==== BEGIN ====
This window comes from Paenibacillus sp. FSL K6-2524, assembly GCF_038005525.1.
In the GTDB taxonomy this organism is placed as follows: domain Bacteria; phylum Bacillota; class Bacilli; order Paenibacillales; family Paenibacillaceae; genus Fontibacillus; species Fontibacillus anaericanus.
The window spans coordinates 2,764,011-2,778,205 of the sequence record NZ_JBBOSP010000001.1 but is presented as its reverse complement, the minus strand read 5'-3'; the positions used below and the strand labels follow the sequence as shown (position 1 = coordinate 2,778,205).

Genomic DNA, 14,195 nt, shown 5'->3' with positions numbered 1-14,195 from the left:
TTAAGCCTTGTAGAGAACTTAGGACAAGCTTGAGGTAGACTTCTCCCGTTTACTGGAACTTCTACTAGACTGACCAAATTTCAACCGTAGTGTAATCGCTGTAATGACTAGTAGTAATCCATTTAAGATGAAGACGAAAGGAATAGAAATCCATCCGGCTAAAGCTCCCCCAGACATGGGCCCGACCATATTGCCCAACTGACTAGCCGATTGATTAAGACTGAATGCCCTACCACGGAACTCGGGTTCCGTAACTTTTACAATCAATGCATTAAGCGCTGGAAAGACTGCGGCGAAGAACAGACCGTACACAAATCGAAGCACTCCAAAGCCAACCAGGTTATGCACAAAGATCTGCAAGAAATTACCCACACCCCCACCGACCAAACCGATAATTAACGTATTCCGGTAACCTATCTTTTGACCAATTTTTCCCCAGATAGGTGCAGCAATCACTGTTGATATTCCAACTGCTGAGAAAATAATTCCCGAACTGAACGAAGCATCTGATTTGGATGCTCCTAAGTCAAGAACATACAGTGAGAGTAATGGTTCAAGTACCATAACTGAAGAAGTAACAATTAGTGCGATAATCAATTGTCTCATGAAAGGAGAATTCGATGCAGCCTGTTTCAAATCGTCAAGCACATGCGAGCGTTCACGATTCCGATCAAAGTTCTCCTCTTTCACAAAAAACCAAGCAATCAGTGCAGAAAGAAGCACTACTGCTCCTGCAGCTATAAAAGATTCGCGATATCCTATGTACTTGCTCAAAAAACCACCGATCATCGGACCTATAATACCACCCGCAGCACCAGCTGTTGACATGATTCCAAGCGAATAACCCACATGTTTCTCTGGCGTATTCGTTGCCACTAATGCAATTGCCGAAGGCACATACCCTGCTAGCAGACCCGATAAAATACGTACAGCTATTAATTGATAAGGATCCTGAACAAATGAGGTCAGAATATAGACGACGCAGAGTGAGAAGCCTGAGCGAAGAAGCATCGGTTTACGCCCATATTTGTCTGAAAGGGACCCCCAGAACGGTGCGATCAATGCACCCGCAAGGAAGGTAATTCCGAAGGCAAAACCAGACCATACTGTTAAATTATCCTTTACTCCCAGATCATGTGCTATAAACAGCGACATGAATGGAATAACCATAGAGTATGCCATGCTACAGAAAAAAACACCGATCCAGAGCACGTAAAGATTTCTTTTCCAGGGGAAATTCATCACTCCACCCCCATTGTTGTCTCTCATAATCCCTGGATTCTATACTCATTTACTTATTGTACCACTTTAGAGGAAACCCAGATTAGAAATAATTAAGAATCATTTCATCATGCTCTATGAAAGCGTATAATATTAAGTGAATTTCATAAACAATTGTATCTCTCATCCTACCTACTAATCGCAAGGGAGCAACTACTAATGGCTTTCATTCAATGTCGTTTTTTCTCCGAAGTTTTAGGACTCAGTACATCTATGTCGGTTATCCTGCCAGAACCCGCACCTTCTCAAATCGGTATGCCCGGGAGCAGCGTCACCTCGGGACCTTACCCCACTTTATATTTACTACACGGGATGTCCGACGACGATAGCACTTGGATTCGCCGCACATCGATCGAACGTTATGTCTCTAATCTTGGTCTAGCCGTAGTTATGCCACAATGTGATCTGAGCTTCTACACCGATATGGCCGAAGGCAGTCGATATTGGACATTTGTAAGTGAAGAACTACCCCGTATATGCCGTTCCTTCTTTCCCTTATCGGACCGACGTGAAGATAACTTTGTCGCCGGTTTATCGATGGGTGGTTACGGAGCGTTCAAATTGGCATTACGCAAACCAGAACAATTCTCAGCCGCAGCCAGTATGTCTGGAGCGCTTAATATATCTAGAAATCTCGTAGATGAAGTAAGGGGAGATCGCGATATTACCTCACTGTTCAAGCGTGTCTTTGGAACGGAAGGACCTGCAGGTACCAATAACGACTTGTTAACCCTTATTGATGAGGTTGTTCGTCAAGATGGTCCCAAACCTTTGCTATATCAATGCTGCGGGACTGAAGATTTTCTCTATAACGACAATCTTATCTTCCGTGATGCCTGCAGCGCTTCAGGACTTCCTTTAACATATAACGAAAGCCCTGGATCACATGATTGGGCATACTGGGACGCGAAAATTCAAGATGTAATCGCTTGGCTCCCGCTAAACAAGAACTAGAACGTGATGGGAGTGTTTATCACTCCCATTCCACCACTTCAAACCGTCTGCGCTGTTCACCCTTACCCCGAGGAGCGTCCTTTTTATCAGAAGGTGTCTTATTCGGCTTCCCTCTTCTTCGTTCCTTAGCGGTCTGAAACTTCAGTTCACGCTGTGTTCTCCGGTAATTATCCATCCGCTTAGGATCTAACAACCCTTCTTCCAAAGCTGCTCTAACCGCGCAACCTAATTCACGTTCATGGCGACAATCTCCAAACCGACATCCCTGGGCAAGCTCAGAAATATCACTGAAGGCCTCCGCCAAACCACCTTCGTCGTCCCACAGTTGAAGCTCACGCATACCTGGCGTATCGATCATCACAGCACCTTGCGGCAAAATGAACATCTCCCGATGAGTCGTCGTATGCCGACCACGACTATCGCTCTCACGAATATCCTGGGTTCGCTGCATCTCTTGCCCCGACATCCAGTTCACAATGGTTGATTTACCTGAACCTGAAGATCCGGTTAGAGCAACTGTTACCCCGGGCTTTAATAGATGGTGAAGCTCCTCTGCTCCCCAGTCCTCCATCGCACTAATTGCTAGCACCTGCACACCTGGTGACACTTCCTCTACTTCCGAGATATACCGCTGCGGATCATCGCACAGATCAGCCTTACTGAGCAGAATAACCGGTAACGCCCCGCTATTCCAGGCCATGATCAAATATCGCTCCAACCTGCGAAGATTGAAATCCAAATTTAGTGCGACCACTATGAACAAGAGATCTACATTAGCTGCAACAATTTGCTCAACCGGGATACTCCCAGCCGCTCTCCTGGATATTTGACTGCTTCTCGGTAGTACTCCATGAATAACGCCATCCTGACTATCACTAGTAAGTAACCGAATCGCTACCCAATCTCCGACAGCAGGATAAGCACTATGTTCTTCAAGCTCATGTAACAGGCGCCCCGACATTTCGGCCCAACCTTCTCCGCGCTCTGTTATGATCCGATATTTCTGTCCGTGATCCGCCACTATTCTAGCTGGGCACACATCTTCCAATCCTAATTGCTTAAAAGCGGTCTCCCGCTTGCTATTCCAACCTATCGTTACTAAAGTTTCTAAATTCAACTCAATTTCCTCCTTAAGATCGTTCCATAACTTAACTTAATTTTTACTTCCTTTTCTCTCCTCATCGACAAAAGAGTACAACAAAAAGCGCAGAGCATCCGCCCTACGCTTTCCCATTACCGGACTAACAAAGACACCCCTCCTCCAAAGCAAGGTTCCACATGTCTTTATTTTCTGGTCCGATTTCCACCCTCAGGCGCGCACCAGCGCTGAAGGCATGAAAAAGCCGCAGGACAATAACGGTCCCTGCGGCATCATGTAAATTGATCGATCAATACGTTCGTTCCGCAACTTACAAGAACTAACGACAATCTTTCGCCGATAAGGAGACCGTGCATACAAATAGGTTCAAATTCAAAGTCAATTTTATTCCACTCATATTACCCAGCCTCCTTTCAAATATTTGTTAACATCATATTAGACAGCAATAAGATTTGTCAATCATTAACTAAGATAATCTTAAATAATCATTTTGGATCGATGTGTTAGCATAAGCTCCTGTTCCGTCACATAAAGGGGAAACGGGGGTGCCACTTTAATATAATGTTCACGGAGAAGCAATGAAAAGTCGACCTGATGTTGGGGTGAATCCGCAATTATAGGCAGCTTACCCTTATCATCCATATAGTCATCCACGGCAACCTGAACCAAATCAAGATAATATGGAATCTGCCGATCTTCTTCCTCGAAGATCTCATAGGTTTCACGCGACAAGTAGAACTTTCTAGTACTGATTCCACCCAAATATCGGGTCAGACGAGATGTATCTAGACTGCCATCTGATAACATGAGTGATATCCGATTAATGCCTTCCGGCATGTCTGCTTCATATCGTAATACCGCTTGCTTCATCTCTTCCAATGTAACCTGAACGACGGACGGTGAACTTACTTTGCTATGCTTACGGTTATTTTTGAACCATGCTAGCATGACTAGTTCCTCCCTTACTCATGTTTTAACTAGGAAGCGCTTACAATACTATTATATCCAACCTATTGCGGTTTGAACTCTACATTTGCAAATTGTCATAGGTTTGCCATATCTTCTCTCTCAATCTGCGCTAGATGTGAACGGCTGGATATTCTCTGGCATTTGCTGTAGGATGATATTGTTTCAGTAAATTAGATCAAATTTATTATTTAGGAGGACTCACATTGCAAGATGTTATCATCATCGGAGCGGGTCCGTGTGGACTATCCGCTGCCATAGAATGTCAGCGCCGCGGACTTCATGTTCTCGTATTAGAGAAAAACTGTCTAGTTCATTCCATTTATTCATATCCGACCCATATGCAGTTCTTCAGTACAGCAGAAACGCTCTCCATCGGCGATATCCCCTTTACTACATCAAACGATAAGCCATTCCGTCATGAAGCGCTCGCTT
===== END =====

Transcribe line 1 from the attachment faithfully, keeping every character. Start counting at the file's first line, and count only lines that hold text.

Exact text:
This window comes from Paenibacillus sp. FSL K6-2524, assembly GCF_038005525.1.